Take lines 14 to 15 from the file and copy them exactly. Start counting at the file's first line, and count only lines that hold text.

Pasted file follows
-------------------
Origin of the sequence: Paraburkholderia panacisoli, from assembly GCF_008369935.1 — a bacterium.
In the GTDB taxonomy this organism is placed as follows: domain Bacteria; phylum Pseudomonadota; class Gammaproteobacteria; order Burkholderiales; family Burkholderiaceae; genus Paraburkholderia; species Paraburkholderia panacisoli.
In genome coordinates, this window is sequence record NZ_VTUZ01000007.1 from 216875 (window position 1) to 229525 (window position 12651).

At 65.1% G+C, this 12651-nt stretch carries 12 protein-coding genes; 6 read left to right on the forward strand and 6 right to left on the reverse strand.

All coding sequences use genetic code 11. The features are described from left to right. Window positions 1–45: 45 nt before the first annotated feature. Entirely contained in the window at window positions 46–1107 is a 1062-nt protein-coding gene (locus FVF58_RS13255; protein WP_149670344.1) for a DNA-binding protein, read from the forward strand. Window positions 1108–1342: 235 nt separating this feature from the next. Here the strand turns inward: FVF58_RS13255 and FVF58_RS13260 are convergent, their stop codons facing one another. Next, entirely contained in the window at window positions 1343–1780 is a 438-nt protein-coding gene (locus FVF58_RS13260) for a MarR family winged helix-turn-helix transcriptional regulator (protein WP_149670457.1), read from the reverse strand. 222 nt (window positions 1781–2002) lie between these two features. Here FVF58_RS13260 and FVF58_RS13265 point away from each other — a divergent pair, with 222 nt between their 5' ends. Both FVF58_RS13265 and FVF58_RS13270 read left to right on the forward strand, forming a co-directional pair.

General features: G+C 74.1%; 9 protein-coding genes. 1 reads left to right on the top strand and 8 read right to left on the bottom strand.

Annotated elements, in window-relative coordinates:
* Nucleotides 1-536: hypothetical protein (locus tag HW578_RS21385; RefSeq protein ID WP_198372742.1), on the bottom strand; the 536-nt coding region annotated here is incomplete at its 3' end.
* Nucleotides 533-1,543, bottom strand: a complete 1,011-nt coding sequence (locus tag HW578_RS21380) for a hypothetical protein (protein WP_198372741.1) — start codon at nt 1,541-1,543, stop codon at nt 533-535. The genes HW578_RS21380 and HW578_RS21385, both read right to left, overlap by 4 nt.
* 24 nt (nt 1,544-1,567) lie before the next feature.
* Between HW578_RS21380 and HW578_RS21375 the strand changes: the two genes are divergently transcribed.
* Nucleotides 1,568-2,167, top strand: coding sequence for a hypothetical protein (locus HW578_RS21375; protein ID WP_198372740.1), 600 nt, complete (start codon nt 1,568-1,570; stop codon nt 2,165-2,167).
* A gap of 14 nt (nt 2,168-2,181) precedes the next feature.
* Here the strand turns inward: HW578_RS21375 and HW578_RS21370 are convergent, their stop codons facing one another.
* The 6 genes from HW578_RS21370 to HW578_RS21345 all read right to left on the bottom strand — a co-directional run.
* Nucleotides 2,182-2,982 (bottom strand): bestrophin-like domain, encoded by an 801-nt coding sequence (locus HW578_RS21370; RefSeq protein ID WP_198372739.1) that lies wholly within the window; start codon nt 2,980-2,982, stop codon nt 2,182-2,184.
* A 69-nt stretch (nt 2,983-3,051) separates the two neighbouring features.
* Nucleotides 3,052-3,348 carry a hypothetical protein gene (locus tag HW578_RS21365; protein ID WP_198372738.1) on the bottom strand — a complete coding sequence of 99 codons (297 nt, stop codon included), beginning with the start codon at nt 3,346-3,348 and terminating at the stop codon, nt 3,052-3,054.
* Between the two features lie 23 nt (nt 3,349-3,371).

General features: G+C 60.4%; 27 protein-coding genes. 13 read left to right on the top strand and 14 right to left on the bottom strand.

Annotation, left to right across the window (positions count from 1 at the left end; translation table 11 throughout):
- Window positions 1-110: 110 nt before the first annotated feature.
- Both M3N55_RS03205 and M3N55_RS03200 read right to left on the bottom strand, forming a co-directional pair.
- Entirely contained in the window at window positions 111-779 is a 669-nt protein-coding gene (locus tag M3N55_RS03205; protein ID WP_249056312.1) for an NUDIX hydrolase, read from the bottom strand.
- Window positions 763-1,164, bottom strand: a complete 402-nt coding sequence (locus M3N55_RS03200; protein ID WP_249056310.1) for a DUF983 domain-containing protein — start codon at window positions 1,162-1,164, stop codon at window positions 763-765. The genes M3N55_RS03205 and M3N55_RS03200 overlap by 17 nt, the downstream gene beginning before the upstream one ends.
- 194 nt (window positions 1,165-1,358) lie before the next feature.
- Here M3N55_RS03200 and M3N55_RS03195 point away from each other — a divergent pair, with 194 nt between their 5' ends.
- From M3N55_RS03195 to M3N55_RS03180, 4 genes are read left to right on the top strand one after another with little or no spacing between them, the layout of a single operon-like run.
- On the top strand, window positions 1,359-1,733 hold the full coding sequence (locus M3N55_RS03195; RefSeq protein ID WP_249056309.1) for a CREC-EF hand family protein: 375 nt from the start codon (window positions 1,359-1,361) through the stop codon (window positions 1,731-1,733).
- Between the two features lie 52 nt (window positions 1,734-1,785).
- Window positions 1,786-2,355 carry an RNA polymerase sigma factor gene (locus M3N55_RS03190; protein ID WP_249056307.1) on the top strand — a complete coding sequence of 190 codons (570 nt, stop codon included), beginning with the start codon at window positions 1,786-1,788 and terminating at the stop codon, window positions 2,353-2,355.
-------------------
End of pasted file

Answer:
* Here the strand turns inward: HW578_RS21375 and HW578_RS21370 are convergent, their stop codons facing one another.
* The 6 genes from HW578_RS21370 to HW578_RS21345 all read right to left on the bottom strand — a co-directional run.